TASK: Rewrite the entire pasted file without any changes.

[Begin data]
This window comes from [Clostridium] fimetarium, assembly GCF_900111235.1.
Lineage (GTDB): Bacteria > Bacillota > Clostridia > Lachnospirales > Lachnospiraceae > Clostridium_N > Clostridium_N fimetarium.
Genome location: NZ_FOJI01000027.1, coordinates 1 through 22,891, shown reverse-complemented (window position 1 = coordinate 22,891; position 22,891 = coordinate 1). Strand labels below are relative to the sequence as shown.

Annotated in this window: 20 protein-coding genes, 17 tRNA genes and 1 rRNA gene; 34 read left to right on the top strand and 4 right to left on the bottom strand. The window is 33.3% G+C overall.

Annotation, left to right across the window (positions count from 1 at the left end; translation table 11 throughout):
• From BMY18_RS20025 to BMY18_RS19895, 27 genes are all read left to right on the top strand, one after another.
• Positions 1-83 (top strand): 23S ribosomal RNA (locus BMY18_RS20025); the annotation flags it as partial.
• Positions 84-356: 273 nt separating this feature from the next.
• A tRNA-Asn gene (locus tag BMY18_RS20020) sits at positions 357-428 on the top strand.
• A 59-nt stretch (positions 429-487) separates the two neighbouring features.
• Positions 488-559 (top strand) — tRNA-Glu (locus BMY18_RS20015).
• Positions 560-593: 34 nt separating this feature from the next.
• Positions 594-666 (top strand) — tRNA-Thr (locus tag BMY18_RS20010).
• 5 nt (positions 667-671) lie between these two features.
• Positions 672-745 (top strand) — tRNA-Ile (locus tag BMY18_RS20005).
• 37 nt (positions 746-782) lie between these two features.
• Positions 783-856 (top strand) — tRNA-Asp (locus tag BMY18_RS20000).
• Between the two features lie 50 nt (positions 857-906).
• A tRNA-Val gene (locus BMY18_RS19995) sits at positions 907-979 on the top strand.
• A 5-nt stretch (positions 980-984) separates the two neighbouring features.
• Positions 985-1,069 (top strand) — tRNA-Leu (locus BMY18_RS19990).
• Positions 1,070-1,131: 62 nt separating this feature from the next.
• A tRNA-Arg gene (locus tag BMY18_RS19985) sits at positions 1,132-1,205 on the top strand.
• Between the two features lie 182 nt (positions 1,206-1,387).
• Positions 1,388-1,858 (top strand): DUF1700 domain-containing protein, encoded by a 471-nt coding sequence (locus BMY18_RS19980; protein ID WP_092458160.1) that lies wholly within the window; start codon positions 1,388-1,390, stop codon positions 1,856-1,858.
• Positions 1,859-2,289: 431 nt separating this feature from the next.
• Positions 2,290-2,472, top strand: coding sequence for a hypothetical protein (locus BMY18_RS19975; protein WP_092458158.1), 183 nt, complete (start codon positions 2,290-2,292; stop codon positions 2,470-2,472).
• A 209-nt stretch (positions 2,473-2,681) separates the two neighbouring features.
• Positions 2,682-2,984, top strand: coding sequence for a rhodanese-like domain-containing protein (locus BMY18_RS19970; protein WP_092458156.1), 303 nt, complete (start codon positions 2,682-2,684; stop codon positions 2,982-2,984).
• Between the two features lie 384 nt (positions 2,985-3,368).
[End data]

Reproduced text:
This window comes from [Clostridium] fimetarium, assembly GCF_900111235.1.
Lineage (GTDB): Bacteria > Bacillota > Clostridia > Lachnospirales > Lachnospiraceae > Clostridium_N > Clostridium_N fimetarium.
Genome location: NZ_FOJI01000027.1, coordinates 1 through 22,891, shown reverse-complemented (window position 1 = coordinate 22,891; position 22,891 = coordinate 1). Strand labels below are relative to the sequence as shown.

Annotated in this window: 20 protein-coding genes, 17 tRNA genes and 1 rRNA gene; 34 read left to right on the top strand and 4 right to left on the bottom strand. The window is 33.3% G+C overall.

Annotation, left to right across the window (positions count from 1 at the left end; translation table 11 throughout):
• From BMY18_RS20025 to BMY18_RS19895, 27 genes are all read left to right on the top strand, one after another.
• Positions 1-83 (top strand): 23S ribosomal RNA (locus BMY18_RS20025); the annotation flags it as partial.
• Positions 84-356: 273 nt separating this feature from the next.
• A tRNA-Asn gene (locus tag BMY18_RS20020) sits at positions 357-428 on the top strand.
• A 59-nt stretch (positions 429-487) separates the two neighbouring features.
• Positions 488-559 (top strand) — tRNA-Glu (locus BMY18_RS20015).
• Positions 560-593: 34 nt separating this feature from the next.
• Positions 594-666 (top strand) — tRNA-Thr (locus tag BMY18_RS20010).
• 5 nt (positions 667-671) lie between these two features.
• Positions 672-745 (top strand) — tRNA-Ile (locus tag BMY18_RS20005).
• 37 nt (positions 746-782) lie between these two features.
• Positions 783-856 (top strand) — tRNA-Asp (locus tag BMY18_RS20000).
• Between the two features lie 50 nt (positions 857-906).
• A tRNA-Val gene (locus BMY18_RS19995) sits at positions 907-979 on the top strand.
• A 5-nt stretch (positions 980-984) separates the two neighbouring features.
• Positions 985-1,069 (top strand) — tRNA-Leu (locus BMY18_RS19990).
• Positions 1,070-1,131: 62 nt separating this feature from the next.
• A tRNA-Arg gene (locus tag BMY18_RS19985) sits at positions 1,132-1,205 on the top strand.
• Between the two features lie 182 nt (positions 1,206-1,387).
• Positions 1,388-1,858 (top strand): DUF1700 domain-containing protein, encoded by a 471-nt coding sequence (locus BMY18_RS19980; protein ID WP_092458160.1) that lies wholly within the window; start codon positions 1,388-1,390, stop codon positions 1,856-1,858.
• Positions 1,859-2,289: 431 nt separating this feature from the next.
• Positions 2,290-2,472, top strand: coding sequence for a hypothetical protein (locus BMY18_RS19975; protein WP_092458158.1), 183 nt, complete (start codon positions 2,290-2,292; stop codon positions 2,470-2,472).
• A 209-nt stretch (positions 2,473-2,681) separates the two neighbouring features.
• Positions 2,682-2,984, top strand: coding sequence for a rhodanese-like domain-containing protein (locus BMY18_RS19970; protein WP_092458156.1), 303 nt, complete (start codon positions 2,682-2,684; stop codon positions 2,982-2,984).
• Between the two features lie 384 nt (positions 2,985-3,368).